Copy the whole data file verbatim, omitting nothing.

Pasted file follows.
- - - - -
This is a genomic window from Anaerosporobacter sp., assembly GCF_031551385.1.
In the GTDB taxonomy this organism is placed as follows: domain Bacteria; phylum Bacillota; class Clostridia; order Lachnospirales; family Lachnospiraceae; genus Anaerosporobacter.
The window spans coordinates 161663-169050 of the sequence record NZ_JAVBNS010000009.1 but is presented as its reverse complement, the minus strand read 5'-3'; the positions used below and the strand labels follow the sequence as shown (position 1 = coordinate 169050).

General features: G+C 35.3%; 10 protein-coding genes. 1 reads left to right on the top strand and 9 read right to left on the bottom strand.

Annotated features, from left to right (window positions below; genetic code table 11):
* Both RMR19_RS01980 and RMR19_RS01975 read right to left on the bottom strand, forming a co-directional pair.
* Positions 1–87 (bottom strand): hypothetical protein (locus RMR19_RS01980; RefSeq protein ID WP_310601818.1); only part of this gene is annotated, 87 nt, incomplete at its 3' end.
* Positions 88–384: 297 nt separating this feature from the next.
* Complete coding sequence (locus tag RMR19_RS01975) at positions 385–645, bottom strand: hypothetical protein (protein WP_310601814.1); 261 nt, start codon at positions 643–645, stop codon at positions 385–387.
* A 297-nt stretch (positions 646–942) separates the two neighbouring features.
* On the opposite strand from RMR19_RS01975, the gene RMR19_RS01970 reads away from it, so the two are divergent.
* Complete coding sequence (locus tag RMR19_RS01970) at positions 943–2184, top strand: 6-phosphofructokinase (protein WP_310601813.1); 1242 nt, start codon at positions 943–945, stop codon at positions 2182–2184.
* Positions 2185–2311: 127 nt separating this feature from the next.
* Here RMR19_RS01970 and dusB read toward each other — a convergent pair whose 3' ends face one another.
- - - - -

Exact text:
This is a genomic window from Anaerosporobacter sp., assembly GCF_031551385.1.
In the GTDB taxonomy this organism is placed as follows: domain Bacteria; phylum Bacillota; class Clostridia; order Lachnospirales; family Lachnospiraceae; genus Anaerosporobacter.
The window spans coordinates 161663-169050 of the sequence record NZ_JAVBNS010000009.1 but is presented as its reverse complement, the minus strand read 5'-3'; the positions used below and the strand labels follow the sequence as shown (position 1 = coordinate 169050).

General features: G+C 35.3%; 10 protein-coding genes. 1 reads left to right on the top strand and 9 read right to left on the bottom strand.

Annotated features, from left to right (window positions below; genetic code table 11):
* Both RMR19_RS01980 and RMR19_RS01975 read right to left on the bottom strand, forming a co-directional pair.
* Positions 1–87 (bottom strand): hypothetical protein (locus RMR19_RS01980; RefSeq protein ID WP_310601818.1); only part of this gene is annotated, 87 nt, incomplete at its 3' end.
* Positions 88–384: 297 nt separating this feature from the next.
* Complete coding sequence (locus tag RMR19_RS01975) at positions 385–645, bottom strand: hypothetical protein (protein WP_310601814.1); 261 nt, start codon at positions 643–645, stop codon at positions 385–387.
* A 297-nt stretch (positions 646–942) separates the two neighbouring features.
* On the opposite strand from RMR19_RS01975, the gene RMR19_RS01970 reads away from it, so the two are divergent.
* Complete coding sequence (locus tag RMR19_RS01970) at positions 943–2184, top strand: 6-phosphofructokinase (protein WP_310601813.1); 1242 nt, start codon at positions 943–945, stop codon at positions 2182–2184.
* Positions 2185–2311: 127 nt separating this feature from the next.
* Here RMR19_RS01970 and dusB read toward each other — a convergent pair whose 3' ends face one another.